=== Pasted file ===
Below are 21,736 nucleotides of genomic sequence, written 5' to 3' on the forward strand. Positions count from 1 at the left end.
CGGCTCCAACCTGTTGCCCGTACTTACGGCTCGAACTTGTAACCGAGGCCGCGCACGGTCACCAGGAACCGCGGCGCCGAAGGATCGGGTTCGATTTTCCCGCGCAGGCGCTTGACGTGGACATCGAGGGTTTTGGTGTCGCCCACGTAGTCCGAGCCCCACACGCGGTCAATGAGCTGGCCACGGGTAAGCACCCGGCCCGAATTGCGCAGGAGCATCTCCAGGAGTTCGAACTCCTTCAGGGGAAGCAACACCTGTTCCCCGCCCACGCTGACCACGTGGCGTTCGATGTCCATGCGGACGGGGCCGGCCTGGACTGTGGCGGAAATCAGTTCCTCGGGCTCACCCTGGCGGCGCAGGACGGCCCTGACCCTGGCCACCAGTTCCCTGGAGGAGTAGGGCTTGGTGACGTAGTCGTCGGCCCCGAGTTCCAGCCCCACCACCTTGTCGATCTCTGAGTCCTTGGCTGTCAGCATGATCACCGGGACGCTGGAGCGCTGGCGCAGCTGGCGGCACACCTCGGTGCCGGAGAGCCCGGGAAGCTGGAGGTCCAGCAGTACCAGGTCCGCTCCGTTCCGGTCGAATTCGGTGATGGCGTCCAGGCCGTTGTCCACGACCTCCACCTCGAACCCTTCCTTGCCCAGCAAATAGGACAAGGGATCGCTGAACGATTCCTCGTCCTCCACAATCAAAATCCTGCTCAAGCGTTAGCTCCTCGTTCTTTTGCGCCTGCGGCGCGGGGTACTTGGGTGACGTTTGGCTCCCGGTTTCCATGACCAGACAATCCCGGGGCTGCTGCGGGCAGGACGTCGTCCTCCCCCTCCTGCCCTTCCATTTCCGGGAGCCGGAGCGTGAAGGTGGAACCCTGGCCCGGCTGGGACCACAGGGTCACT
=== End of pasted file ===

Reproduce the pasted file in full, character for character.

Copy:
Below are 21,736 nucleotides of genomic sequence, written 5' to 3' on the forward strand. Positions count from 1 at the left end.
CGGCTCCAACCTGTTGCCCGTACTTACGGCTCGAACTTGTAACCGAGGCCGCGCACGGTCACCAGGAACCGCGGCGCCGAAGGATCGGGTTCGATTTTCCCGCGCAGGCGCTTGACGTGGACATCGAGGGTTTTGGTGTCGCCCACGTAGTCCGAGCCCCACACGCGGTCAATGAGCTGGCCACGGGTAAGCACCCGGCCCGAATTGCGCAGGAGCATCTCCAGGAGTTCGAACTCCTTCAGGGGAAGCAACACCTGTTCCCCGCCCACGCTGACCACGTGGCGTTCGATGTCCATGCGGACGGGGCCGGCCTGGACTGTGGCGGAAATCAGTTCCTCGGGCTCACCCTGGCGGCGCAGGACGGCCCTGACCCTGGCCACCAGTTCCCTGGAGGAGTAGGGCTTGGTGACGTAGTCGTCGGCCCCGAGTTCCAGCCCCACCACCTTGTCGATCTCTGAGTCCTTGGCTGTCAGCATGATCACCGGGACGCTGGAGCGCTGGCGCAGCTGGCGGCACACCTCGGTGCCGGAGAGCCCGGGAAGCTGGAGGTCCAGCAGTACCAGGTCCGCTCCGTTCCGGTCGAATTCGGTGATGGCGTCCAGGCCGTTGTCCACGACCTCCACCTCGAACCCTTCCTTGCCCAGCAAATAGGACAAGGGATCGCTGAACGATTCCTCGTCCTCCACAATCAAAATCCTGCTCAAGCGTTAGCTCCTCGTTCTTTTGCGCCTGCGGCGCGGGGTACTTGGGTGACGTTTGGCTCCCGGTTTCCATGACCAGACAATCCCGGGGCTGCTGCGGGCAGGACGTCGTCCTCCCCCTCCTGCCCTTCCATTTCCGGGAGCCGGAGCGTGAAGGTGGAACCCTGGCCCGGCTGGGACCACAGGGTCACT